BENGHAZI, Libya/TRIPOLI (Reuters) - Eastern Libyan military forces have moved to western Libya and were briefly locked in a skirmish with a rival force south of the capital Tripoli, an eastern official and residents said on Wednesday, in an escalation between rival camps in the oil producer.
The advance took diplomats and analysts by surprise, exploiting their focus on neighbouring Algeria where President Abdelaziz Bouteflika resigned on Tuesday after protests, to the relieve of Western countries valuing stability there.
Libya — in trouble since the overthrow of Muammar Gaddafi in 2011 — is divided between the internationally recognised government in Tripoli and a parallel administration allied to Khalifa Haftar.
Haftar has turned into major player in the North African country, enjoying the backing of Egypt and the United Arab Emirates which see him as bulwark against Islamists. His opponents see in him a new Gaddafi.
His forces control the east and recently expanded to southern Libya.
Now in a new escalation Haftar’s Libyan National Army (LNA) moved in the past days discreetly forces west with the LNA media office publishing on Wednesday videos of troops travelling on a coastal road from Benghazi, the main eastern city.
In the evening a brief skirmish lasting one hour was reported near Gharyan, a town south of Tripoli between the LNA and forces allied to Tripoli Prime Minister Fayez al-Serraj, who relied on patches of armed groups with flexible loyalties.
“Right now they are clashes south of Tripoli...in Gharyan,” LNA spokesman Ahmed Mismari told al-Arabiya channel.
No casualty figures were or details were immediately available.
There was no immediate comment from the Tripoli government, which had issued earlier a general alert for its forces in response to the eastern advance.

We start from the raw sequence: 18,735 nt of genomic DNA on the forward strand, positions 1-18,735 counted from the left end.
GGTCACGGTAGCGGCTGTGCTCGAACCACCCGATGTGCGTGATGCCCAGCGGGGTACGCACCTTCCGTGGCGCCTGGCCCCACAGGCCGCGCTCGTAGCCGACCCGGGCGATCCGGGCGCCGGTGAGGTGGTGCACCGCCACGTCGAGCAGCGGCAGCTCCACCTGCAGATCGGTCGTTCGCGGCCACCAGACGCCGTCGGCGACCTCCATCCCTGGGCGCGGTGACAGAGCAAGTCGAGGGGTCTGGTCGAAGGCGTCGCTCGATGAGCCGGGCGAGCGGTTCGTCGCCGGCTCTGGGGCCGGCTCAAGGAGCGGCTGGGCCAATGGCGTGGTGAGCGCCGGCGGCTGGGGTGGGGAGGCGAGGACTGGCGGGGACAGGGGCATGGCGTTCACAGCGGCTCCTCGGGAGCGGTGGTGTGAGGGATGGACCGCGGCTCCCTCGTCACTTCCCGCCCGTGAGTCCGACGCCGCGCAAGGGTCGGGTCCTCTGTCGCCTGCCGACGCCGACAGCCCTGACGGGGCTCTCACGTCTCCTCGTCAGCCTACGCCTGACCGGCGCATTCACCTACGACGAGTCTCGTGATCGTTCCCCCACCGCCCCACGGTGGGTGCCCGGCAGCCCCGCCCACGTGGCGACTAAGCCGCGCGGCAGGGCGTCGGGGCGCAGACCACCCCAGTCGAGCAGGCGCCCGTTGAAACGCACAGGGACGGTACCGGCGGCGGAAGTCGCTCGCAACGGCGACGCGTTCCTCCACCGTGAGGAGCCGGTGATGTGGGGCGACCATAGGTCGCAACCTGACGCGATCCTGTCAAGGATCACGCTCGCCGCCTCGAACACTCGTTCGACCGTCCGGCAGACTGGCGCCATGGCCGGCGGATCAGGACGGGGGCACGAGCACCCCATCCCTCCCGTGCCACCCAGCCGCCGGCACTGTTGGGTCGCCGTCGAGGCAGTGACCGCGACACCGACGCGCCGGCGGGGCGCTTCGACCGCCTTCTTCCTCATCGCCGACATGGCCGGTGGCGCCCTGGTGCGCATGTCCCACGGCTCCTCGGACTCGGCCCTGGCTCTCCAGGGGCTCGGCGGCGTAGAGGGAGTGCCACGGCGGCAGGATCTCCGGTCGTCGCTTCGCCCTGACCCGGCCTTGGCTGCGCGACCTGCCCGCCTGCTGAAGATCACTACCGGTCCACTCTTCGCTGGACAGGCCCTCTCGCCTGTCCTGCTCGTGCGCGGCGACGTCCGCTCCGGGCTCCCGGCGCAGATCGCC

“There is no military solution,” Serraj said in the statement.
Analysts doubt the LNA is capable of launching a full-scale attack as it has stretched itself with the southern advance and it also relies on tribesmen and other auxiliary forces.
Some diplomats say the advance is mainly a psychological campaign to pressure Serraj into a power-sharing deal on eastern terms, allowing Haftar to become commander of a national army.
The confrontation is in any case a major setback for the U.N and Western countries which have been trying to mediate between Serraj and Haftar. Both men had met in Abu Dhabi last month to discuss a power sharing deal and a national conference is set to follow this month to agree on a road map for elections.
Some of Haftar’s supporters have called the U.N. efforts a waste of time, urging him to carry out a military solution to establish himself as national army commander.
During the day the LNA had turned up pressure on Tripoli, warning of a military campaign to “liberate the homeland from terrorism”.
“We expect the women of Tripoli to welcome the Libyan army like the women of Benghazi and Derna did,” said Mismari, referring to two eastern cities which the LNA took by force.
Mismari also called on young people in Tripoli to focus on the battle between LNA and Daesh, or Islamic State, in another hint that military action might be looming.
The comments suggest the LNA might seek to takeover Tripoli working with local groups instead of seeking an invasion.
In January, the LNA, which is loyal to Haftar, started a campaign to take control of the south and its oilfields with a similar rhetoric.
The announcements coincided with the arrival in Tripoli of U.N. Secretary General Antonio Guterres who is on a regional tour seeking to help avoid a confrontation between the rival Libyan camps.
On another potential frontline, a resident in Ras Lanuf, an oil town located on the coastal road, said tanks and military convoys were seen heading westwards in the direction of Sirte.
Sirte is in central Libya controlled by a force from the western city of Mistrata allied to the Tripoli administration.
Misrata, a port east of Tripoli, is home to powerful armed groups, which could match at least partly the firepower of LNA ground troops, analysts say. Haftar’s forces enjoy air superiority.
Reporting by Ayman al-Warfalli, Ulf Laessing, Ahmed Elumami and Hesham Hajali; Writing by Ulf Laessing, Editing by William Maclean, James Dalgleish and Lisa Shumaker